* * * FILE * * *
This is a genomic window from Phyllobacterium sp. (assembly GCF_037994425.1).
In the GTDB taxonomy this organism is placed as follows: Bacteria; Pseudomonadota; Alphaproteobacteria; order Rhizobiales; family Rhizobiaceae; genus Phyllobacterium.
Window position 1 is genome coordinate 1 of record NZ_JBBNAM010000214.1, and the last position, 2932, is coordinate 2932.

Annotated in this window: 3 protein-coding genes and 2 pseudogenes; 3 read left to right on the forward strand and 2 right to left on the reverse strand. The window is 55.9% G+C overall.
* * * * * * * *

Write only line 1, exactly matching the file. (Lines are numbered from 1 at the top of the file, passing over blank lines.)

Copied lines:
This is a genomic window from Phyllobacterium sp. (assembly GCF_037994425.1).